Among 157 successfully genotyped SNPs, 9 and 10 SNPs were top SNPs associated with OS for patients with NSCLC and SCLC, respectively, although they were not significant after adjusting for multiple testing. Fifteen genes, including 7 located within 200 kb up or downstream of the four top SNPs and 8 genes for which expression was correlated with three SNPs in LCLs were selected for siRNA screening. Knockdown of DAPK3 and METTL6, for which expression levels were correlated with the rs11169748 and rs2440915 SNPs, significantly decreased cisplatin sensitivity in lung cancer cells.
This series of clinical and complementary laboratory-based functional studies identified several candidate genes/SNPs that might help predict treatment outcomes for platinum-based therapy of lung cancer.
Lung cancer; cisplatin; pharmacogenomics; lymphoblastoid cell lines; GWAS
Lung cancer is the leading cause of cancer-related mortality. Platinum-based chemotherapy is the usual first-line treatment for advanced nonsmall cell lung cancer (NSCLC), although an efficacy plateau has been reached with this approach. Bevacizumab is a recombinant, humanized, monoclonal antibody to vascular endothelial growth factor, which inhibits tumor angiogenesis and is being evaluated as a different mechanism to improve outcomes in patients with stage IIIB/stage IV (metastatic) NSCLC.
To review the emerging evidence for the potential use of bevacizumab in stage IIIB/IV NSCLC.
Adding bevacizumab to carboplatin plus paclitaxel improves response rates and significantly prolongs time to disease progression, which translates into a significant extension of overall survival (median 2.3 months in one key study). Low levels of intracellular adhesion molecule-1 are associated with better response. Preliminary evidence suggests that combining bevacizumab with erlotinib could improve outcomes in patients relapsing following platinum-based chemotherapy. Episodes of bleeding (particularly pulmonary hemorrhage) are the predominant adverse events associated with bevacizumab, probably a result of tumor disintegration.
There is limited evidence that the high acquisition cost of bevacizumab unfavorably affects assessment of its cost effectiveness, although there are few other treatment options in these patients with poor prognosis.
Place in therapy:
The encouraging results obtained with bevacizumab in patients with NSCLC are leading to its adoption in some treatment guidelines. Emerging evidence indicates improved outcomes when bevacizumab is added to carboplatin/paclitaxel in previously untreated patients with NSCLC, and when used with erlotinib in patients who have relapsed following platinum-based chemotherapy.
bevacizumab; evidence; nonsmall cell lung cancer
Although notable progress has been made in the treatment of non-small-cell lung cancer (NSCLC) in recent years, this disease is still associated with a poor prognosis. Despite early-stage NSCLC is considered a potentially curable disease following complete resection, the majority of patients relapse and eventually die after surgery. Adjuvant chemotherapy prolongs survival, altough the absolute improvement in 5-year overall survival is only approximately 5%.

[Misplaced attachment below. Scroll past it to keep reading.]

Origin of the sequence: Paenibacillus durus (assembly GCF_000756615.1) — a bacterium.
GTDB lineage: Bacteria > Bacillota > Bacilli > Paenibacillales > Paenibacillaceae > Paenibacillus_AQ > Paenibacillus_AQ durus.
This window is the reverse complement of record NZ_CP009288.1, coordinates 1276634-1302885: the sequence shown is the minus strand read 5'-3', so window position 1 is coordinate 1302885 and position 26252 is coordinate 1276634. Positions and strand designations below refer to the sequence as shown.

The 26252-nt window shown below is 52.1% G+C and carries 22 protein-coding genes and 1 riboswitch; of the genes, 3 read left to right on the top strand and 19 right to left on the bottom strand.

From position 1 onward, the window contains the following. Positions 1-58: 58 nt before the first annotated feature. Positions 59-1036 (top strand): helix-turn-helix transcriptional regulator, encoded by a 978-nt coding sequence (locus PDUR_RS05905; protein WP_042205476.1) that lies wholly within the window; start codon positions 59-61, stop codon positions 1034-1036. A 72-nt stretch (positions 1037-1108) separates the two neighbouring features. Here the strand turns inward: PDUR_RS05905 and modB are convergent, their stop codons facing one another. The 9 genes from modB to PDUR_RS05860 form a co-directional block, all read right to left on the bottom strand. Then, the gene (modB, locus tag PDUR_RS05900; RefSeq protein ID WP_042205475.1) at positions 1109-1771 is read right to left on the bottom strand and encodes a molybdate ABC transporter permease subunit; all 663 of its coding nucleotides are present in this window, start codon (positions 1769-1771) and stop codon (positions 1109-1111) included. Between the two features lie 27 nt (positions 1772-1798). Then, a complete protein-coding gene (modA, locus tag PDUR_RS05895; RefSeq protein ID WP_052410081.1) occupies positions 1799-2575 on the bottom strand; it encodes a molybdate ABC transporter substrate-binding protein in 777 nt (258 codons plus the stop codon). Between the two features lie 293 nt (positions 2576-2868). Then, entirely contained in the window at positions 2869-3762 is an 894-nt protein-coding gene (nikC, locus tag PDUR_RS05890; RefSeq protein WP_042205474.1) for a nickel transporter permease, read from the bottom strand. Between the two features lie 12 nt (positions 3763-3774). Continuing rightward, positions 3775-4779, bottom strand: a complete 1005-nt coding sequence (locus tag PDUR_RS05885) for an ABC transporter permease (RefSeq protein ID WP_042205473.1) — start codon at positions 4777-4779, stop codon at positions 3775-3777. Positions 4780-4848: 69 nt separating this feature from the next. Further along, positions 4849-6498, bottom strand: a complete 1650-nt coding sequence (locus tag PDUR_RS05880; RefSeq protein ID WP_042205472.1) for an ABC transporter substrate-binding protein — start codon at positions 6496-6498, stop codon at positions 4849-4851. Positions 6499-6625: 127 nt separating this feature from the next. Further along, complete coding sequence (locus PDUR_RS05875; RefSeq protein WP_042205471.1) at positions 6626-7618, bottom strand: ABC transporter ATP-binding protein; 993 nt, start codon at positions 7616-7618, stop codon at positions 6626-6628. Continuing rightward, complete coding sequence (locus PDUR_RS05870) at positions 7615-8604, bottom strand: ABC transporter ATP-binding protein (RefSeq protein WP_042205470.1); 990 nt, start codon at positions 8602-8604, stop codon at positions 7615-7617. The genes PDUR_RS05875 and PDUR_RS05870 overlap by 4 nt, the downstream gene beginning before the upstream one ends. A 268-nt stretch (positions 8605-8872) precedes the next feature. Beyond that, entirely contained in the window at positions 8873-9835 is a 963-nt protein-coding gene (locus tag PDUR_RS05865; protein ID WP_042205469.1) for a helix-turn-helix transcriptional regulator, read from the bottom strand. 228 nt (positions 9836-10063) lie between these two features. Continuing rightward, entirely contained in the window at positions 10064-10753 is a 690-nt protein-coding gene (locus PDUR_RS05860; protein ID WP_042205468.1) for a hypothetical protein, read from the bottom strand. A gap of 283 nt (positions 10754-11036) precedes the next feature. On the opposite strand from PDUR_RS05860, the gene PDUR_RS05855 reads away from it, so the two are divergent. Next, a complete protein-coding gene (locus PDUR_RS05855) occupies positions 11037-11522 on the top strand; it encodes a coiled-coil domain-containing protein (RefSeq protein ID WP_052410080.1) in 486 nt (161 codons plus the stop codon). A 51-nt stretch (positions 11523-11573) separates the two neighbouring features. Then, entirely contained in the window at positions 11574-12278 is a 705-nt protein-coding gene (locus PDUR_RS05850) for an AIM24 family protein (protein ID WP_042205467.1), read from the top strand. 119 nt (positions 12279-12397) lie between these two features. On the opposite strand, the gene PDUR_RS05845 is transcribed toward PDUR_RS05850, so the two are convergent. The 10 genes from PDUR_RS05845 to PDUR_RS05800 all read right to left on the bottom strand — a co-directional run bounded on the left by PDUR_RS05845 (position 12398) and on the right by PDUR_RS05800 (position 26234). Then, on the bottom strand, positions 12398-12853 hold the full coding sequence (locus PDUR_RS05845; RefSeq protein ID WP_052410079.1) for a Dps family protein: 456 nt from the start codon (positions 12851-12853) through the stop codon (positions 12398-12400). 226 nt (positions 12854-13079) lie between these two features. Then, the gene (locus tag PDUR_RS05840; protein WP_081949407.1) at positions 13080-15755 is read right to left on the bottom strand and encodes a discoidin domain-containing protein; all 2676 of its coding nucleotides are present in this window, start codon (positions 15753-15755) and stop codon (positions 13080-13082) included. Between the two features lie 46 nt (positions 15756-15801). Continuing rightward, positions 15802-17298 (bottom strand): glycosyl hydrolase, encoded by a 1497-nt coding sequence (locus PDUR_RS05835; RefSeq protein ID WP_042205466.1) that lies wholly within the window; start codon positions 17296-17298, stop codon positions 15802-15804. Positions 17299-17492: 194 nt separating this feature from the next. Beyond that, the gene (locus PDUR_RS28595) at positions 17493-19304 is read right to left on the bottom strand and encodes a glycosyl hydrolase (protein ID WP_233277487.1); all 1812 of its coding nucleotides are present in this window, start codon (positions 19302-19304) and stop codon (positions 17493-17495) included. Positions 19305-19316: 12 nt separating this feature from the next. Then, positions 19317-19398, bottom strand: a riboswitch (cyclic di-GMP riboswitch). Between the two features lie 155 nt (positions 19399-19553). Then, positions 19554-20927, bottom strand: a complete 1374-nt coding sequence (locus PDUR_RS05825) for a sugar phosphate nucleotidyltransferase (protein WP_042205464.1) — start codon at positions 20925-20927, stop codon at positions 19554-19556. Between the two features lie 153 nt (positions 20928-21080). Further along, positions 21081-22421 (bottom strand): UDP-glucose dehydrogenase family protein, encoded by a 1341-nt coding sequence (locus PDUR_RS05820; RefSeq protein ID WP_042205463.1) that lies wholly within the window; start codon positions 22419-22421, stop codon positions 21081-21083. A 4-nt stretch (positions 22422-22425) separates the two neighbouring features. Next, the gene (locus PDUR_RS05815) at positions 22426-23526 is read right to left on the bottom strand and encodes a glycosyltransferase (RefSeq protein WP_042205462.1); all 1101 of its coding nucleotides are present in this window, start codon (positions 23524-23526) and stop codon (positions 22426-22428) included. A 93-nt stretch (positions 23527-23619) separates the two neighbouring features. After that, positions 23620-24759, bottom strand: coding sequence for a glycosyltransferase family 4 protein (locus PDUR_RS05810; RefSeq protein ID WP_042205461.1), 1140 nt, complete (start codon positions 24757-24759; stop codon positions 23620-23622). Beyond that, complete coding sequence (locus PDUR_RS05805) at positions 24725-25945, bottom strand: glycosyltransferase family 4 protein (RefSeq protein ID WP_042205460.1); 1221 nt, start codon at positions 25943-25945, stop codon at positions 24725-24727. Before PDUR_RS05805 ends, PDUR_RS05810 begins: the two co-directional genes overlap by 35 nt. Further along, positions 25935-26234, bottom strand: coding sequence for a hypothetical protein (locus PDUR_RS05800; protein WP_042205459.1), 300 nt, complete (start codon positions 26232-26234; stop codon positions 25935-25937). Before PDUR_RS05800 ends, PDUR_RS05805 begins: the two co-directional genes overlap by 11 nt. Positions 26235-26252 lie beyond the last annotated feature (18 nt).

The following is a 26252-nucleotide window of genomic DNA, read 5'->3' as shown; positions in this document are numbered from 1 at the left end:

Trying to understand the role of genes which could affect drug activity and response to treatment is a major challenge for establishing an individualised chemotherapy according to the specific genetic profile of each patient. Among genes involved in the DNA repair system, the excision repair cross-complementing 1 (ERCC1) is a useful markers of clinical resistance to platinum-based chemotherapy. In the International Lung Cancer Trial (IALT) adjuvant chemotherapy significantly prolonged survival among patients with ERCC1 negative tumors but not among ERCC1-positive patients. BRCA1 and ribonucleotide reductase M1 (RRM1), two other key enzymes in DNA synthesis and repair, appear to be modulators of drug sensitivity and may provide additional information for customizing adjuvant chemotherapy.
Several clinical trials suggest that overexpression of class III β-tubulin is an adverse prognostic factor in cancer since it could be responsible for resistance to anti-tubulin agents. A retrospective analysis of NCIC JBR.10 trial showed that high tubulin III expression is associated with a higher risk of relapse following surgery alone but also with a higher probability of benefit from adjuvant cisplatin plus vinorelbine chemotherapy.
Finally, the use of gene expression patterns such as the lung metagene model could provide a potential mechanism to refine the estimation of a patient’s risk of disease recurrence and could affect treatment decision in the management of early stage of NSCLC.
In this review we will discuss the potential role of pharmacogenomic approaches to guide the medical treatment of early stage NSCLC.
NSCLC; adjuvant treatment; molecular markers; ERCC1; RRM1; β-tubulin; EGFR.